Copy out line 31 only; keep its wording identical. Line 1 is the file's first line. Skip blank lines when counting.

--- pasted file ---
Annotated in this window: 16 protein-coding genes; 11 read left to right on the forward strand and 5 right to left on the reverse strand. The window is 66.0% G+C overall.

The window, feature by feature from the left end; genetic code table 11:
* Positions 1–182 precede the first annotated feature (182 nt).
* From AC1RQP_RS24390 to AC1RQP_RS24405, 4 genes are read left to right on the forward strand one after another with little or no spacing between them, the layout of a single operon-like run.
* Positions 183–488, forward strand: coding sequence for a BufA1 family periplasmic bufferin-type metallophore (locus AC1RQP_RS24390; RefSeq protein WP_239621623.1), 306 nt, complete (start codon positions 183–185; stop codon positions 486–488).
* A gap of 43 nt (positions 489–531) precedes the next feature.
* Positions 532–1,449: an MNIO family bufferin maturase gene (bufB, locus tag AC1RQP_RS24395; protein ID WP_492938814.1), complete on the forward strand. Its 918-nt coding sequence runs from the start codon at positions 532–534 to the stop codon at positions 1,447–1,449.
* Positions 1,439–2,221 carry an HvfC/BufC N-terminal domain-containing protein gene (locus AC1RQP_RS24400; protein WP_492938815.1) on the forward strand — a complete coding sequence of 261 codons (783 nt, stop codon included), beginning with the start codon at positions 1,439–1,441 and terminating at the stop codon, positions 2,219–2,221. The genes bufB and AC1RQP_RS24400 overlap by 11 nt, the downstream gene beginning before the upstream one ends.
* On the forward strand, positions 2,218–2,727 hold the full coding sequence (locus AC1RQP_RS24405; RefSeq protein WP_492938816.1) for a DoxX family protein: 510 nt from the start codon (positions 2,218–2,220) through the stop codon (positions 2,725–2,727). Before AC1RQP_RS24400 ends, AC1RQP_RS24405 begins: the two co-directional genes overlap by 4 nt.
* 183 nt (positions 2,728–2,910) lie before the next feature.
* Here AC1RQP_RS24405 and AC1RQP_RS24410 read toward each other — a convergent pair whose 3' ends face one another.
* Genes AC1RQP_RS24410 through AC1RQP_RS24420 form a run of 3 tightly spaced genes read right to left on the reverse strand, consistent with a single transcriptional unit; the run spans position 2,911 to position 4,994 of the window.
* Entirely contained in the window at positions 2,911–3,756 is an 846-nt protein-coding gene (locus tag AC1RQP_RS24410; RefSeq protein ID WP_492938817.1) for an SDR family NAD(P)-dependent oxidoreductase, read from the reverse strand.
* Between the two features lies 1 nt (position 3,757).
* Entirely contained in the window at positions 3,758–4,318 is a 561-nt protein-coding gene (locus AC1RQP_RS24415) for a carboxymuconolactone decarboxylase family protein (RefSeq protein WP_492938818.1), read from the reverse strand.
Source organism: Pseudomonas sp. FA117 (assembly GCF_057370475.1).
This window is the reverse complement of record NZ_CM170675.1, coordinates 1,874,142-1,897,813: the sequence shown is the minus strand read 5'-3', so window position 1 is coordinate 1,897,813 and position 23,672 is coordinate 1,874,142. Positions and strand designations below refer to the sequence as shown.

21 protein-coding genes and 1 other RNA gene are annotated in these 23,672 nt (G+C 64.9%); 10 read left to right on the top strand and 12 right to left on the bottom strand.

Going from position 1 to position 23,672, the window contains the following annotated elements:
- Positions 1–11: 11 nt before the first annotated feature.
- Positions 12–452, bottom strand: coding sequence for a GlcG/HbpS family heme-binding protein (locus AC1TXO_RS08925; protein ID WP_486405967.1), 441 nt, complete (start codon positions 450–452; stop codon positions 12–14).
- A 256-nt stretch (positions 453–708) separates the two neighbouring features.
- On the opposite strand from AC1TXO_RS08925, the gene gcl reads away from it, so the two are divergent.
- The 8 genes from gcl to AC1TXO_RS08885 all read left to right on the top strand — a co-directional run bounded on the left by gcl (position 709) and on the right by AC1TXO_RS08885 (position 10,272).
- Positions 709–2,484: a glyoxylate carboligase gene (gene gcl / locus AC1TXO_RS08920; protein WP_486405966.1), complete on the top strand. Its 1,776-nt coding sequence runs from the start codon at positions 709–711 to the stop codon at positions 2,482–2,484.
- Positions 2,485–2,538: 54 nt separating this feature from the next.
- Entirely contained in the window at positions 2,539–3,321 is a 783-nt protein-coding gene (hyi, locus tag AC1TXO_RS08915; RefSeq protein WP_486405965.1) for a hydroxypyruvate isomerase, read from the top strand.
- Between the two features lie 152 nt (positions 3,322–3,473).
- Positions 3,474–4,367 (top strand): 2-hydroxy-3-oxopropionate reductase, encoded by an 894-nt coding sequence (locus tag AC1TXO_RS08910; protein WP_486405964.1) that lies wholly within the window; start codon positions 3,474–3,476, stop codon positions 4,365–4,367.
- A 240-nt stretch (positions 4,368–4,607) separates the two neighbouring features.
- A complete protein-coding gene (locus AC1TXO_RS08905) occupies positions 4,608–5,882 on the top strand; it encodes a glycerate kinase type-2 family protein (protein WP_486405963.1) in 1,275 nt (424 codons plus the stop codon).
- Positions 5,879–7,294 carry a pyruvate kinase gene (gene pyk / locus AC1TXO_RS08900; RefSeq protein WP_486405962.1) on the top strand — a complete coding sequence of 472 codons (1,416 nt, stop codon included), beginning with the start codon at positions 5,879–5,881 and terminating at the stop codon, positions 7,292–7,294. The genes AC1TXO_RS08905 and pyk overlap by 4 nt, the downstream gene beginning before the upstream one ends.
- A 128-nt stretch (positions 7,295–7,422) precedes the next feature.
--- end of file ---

- A complete protein-coding gene (locus AC1TXO_RS08905) occupies positions 4,608–5,882 on the top strand; it encodes a glycerate kinase type-2 family protein (protein WP_486405963.1) in 1,275 nt (424 codons plus the stop codon).